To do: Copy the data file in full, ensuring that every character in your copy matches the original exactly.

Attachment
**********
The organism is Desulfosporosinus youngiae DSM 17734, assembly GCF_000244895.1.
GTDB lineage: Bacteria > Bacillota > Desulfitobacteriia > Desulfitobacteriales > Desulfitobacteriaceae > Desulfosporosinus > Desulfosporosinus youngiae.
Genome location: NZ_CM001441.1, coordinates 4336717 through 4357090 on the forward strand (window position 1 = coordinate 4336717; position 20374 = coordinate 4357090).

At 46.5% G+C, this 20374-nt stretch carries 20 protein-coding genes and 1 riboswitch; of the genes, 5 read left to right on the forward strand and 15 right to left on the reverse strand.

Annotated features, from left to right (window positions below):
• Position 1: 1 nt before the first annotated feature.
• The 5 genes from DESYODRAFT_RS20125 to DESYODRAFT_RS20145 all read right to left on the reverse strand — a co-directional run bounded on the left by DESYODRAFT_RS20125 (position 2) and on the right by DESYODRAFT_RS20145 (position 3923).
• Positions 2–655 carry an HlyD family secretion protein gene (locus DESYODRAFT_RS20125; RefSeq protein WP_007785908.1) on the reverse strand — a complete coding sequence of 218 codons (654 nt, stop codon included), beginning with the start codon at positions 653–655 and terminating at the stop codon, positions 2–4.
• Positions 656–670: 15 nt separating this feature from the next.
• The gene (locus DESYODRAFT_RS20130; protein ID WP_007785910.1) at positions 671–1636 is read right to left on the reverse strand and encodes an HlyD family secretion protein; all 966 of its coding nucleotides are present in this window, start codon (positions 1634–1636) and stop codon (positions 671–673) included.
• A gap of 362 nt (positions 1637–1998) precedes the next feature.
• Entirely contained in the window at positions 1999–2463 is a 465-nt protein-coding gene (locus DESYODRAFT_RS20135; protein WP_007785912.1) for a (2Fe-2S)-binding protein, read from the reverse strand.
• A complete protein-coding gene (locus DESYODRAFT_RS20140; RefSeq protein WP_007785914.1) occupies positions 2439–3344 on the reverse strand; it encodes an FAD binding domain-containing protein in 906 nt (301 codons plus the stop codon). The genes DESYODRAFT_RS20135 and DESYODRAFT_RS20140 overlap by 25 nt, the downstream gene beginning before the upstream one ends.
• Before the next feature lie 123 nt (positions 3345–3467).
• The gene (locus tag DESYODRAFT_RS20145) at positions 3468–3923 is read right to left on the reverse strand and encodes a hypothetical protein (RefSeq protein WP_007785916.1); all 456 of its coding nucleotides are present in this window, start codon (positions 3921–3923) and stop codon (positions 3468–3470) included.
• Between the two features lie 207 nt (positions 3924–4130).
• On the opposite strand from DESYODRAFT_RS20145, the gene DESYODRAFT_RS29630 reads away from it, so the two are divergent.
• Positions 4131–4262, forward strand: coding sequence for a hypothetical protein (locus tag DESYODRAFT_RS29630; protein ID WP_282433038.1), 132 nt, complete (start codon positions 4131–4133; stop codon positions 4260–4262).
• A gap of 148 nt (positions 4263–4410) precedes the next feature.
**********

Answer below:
The organism is Desulfosporosinus youngiae DSM 17734, assembly GCF_000244895.1.
GTDB lineage: Bacteria > Bacillota > Desulfitobacteriia > Desulfitobacteriales > Desulfitobacteriaceae > Desulfosporosinus > Desulfosporosinus youngiae.
Genome location: NZ_CM001441.1, coordinates 4336717 through 4357090 on the forward strand (window position 1 = coordinate 4336717; position 20374 = coordinate 4357090).

At 46.5% G+C, this 20374-nt stretch carries 20 protein-coding genes and 1 riboswitch; of the genes, 5 read left to right on the forward strand and 15 right to left on the reverse strand.

Annotated features, from left to right (window positions below):
• Position 1: 1 nt before the first annotated feature.
• The 5 genes from DESYODRAFT_RS20125 to DESYODRAFT_RS20145 all read right to left on the reverse strand — a co-directional run bounded on the left by DESYODRAFT_RS20125 (position 2) and on the right by DESYODRAFT_RS20145 (position 3923).
• Positions 2–655 carry an HlyD family secretion protein gene (locus DESYODRAFT_RS20125; RefSeq protein WP_007785908.1) on the reverse strand — a complete coding sequence of 218 codons (654 nt, stop codon included), beginning with the start codon at positions 653–655 and terminating at the stop codon, positions 2–4.
• Positions 656–670: 15 nt separating this feature from the next.
• The gene (locus DESYODRAFT_RS20130; protein ID WP_007785910.1) at positions 671–1636 is read right to left on the reverse strand and encodes an HlyD family secretion protein; all 966 of its coding nucleotides are present in this window, start codon (positions 1634–1636) and stop codon (positions 671–673) included.
• A gap of 362 nt (positions 1637–1998) precedes the next feature.
• Entirely contained in the window at positions 1999–2463 is a 465-nt protein-coding gene (locus DESYODRAFT_RS20135; protein WP_007785912.1) for a (2Fe-2S)-binding protein, read from the reverse strand.
• A complete protein-coding gene (locus DESYODRAFT_RS20140; RefSeq protein WP_007785914.1) occupies positions 2439–3344 on the reverse strand; it encodes an FAD binding domain-containing protein in 906 nt (301 codons plus the stop codon). The genes DESYODRAFT_RS20135 and DESYODRAFT_RS20140 overlap by 25 nt, the downstream gene beginning before the upstream one ends.
• Before the next feature lie 123 nt (positions 3345–3467).
• The gene (locus tag DESYODRAFT_RS20145) at positions 3468–3923 is read right to left on the reverse strand and encodes a hypothetical protein (RefSeq protein WP_007785916.1); all 456 of its coding nucleotides are present in this window, start codon (positions 3921–3923) and stop codon (positions 3468–3470) included.
• Between the two features lie 207 nt (positions 3924–4130).
• On the opposite strand from DESYODRAFT_RS20145, the gene DESYODRAFT_RS29630 reads away from it, so the two are divergent.
• Positions 4131–4262, forward strand: coding sequence for a hypothetical protein (locus tag DESYODRAFT_RS29630; protein ID WP_282433038.1), 132 nt, complete (start codon positions 4131–4133; stop codon positions 4260–4262).
• A gap of 148 nt (positions 4263–4410) precedes the next feature.